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. 2010 Oct 8;87(4):560-6.
doi: 10.1016/j.ajhg.2010.09.008.

Compound Heterozygosity for Loss-Of-Function lysyl-tRNA Synthetase Mutations in a Patient With Peripheral Neuropathy

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Compound Heterozygosity for Loss-Of-Function lysyl-tRNA Synthetase Mutations in a Patient With Peripheral Neuropathy

Heather M McLaughlin et al. Am J Hum Genet. .
Free PMC article

Abstract

Charcot-Marie-Tooth (CMT) disease comprises a genetically and clinically heterogeneous group of peripheral nerve disorders characterized by impaired distal motor and sensory function. Mutations in three genes encoding aminoacyl-tRNA synthetases (ARSs) have been implicated in CMT disease primarily associated with an axonal pathology. ARSs are ubiquitously expressed, essential enzymes responsible for charging tRNA molecules with their cognate amino acids. To further explore the role of ARSs in CMT disease, we performed a large-scale mutation screen of the 37 human ARS genes in a cohort of 355 patients with a phenotype consistent with CMT. Here we describe three variants (p.Leu133His, p.Tyr173SerfsX7, and p.Ile302Met) in the lysyl-tRNA synthetase (KARS) gene in two patients from this cohort. Functional analyses revealed that two of these mutations (p.Leu133His and p.Tyr173SerfsX7) severely affect enzyme activity. Interestingly, both functional variants were found in a single patient with CMT disease and additional neurological and non-neurological sequelae. Based on these data, KARS becomes the fourth ARS gene associated with CMT disease, indicating that this family of enzymes is specifically critical for axon function.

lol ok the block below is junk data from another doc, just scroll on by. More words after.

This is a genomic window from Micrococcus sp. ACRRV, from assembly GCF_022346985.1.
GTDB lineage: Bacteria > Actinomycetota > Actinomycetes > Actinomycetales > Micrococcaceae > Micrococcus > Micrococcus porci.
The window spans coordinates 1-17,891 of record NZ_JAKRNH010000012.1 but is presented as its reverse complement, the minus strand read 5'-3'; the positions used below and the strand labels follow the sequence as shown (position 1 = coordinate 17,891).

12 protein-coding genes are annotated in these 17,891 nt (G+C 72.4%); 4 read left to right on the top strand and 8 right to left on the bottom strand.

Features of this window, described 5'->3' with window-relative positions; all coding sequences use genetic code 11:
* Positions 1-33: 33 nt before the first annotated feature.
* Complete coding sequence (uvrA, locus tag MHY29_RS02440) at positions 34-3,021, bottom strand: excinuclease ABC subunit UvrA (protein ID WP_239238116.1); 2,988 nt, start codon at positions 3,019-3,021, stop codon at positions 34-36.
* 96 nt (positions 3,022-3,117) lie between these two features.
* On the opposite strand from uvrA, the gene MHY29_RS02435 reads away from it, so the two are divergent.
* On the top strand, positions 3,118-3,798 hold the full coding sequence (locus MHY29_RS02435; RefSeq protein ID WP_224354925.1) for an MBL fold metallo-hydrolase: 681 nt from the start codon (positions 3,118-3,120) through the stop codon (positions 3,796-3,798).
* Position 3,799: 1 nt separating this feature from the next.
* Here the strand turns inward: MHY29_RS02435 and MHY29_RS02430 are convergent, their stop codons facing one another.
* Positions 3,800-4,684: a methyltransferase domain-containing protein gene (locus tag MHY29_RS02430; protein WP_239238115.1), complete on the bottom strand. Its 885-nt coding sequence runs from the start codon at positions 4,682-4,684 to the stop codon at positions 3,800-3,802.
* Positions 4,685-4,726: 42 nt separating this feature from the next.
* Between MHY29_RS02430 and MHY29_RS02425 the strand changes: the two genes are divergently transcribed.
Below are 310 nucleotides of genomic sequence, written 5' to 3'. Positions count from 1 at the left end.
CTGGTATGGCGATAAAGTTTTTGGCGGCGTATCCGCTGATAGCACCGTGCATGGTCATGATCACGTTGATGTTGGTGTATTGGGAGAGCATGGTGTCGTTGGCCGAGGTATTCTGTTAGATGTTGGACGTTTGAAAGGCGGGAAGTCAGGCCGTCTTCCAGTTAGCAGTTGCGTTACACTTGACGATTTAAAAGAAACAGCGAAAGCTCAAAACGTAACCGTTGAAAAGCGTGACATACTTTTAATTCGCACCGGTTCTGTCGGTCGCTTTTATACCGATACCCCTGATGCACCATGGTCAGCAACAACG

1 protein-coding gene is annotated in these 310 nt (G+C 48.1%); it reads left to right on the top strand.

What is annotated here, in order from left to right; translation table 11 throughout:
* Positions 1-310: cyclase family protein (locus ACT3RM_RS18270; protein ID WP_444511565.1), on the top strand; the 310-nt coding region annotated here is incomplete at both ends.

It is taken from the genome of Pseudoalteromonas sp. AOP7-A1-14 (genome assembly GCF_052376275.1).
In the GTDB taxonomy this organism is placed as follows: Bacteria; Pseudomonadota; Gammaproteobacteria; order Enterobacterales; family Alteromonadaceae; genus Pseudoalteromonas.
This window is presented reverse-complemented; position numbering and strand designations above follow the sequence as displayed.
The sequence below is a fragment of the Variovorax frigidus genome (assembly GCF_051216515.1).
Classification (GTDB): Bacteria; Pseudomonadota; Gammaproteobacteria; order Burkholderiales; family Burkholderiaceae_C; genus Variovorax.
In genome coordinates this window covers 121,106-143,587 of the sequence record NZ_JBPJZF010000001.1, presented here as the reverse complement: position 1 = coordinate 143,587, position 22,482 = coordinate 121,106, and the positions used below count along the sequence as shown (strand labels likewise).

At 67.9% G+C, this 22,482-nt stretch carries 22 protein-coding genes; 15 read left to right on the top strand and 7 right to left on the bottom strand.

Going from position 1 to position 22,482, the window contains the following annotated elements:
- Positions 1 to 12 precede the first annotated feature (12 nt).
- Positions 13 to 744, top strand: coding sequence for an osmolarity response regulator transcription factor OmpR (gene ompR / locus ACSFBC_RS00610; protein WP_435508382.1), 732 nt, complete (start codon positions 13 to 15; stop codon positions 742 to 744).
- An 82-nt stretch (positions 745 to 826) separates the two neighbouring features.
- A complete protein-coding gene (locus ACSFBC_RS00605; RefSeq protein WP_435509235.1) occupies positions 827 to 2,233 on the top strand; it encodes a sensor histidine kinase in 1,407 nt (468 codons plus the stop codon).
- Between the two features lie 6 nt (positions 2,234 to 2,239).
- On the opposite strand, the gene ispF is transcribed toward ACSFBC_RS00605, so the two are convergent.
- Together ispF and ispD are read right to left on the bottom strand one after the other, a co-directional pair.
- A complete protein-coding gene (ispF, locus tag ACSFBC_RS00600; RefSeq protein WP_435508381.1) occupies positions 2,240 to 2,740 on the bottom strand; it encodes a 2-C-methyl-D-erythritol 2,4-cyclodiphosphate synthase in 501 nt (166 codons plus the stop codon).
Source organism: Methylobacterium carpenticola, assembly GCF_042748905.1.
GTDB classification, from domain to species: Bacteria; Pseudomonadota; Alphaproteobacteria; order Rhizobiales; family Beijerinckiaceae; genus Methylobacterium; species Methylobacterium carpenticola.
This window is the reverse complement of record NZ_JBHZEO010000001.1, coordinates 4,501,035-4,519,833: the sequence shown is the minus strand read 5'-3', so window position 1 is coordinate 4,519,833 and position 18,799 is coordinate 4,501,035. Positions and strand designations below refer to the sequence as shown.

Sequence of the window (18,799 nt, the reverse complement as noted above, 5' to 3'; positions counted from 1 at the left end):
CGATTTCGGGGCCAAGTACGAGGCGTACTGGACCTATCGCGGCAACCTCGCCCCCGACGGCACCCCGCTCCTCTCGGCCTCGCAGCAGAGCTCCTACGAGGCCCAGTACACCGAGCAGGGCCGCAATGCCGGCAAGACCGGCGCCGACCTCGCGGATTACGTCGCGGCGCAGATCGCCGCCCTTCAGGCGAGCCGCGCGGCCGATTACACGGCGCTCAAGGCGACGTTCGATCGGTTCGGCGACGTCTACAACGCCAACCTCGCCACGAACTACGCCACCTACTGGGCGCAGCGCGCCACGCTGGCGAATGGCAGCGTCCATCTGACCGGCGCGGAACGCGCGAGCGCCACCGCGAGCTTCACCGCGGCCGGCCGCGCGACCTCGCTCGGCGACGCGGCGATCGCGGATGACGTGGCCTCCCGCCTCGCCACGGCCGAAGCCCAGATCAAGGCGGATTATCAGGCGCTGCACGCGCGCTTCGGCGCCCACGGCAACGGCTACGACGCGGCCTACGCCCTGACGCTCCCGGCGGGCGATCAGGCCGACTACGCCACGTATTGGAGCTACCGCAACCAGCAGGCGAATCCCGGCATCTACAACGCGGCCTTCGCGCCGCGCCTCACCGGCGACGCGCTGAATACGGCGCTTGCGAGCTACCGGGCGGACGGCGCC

Figures

Figure 1
Figure 1
Characterization, Conservation, and Localization of KARS Variants (A) Representative sections of sequence chromatograms are shown for the regions encompassing each identified KARS variant in the indicated individuals. Arrows denote the variant (present in the heterozygous state), with the predicted amino acid changes depicted above. (B) Chromatograms from allele-specific sequencing of an ∼3.7 kb PCR-generated genomic segment spanning the two KARS variants (p.Leu133His and p.Tyr173SerfsX7) identified in patient BAB564. Arrows indicate each mutation. Note that each variant was identified on separate alleles, indicating that this patient is a compound heterozygote. (C) For each of the four detected variants, the affected amino acid is shown along with the flanking KARS protein sequence in multiple, evolutionarily diverse species. Note that each specific amino acid change is given at the top, with the relevant position depicted in red for each protein sequence. Dashes indicate gaps in the sequence alignment. (D) The known functional domains of the KARS protein are indicated in yellow (tRNALys-binding domain) and blue (core catalytic domain).
Figure 2
Figure 2
Functional Consequences of KARS Variants (A–C) An illustration of the KARS protein crystal structure is shown for the monomer (A), dimer (B), and tetramer (C). The anti-codon binding and catalytic domains are indicated in (A). The position of residues L133 and I302 are indicated in red and black, respectively. Note that L133 resides at the tetramer interface in (C). (D) Initial aminoacylation rates, V0 (pmol/s), of wild-type KARS (blue squares) and p.Leu133His KARS (red circles) were plotted against tRNA concentration and fit to the Michaelis-Menten equation. Error bars indicate standard deviation. (E) Representative cultures of the indicated yeast strains were inoculated and grown on solid growth medium containing 5-FOA. Each strain was previously transfected with a vector containing no insert (pRS315), wild-type KRS1 (WT KRS1), or the indicated mutant form of KRS1 that modeled a human KARS mutation (see Table 4). Before inoculating on 5-FOA-containing medium, each strain was diluted 1:10 or 1:50 in water.

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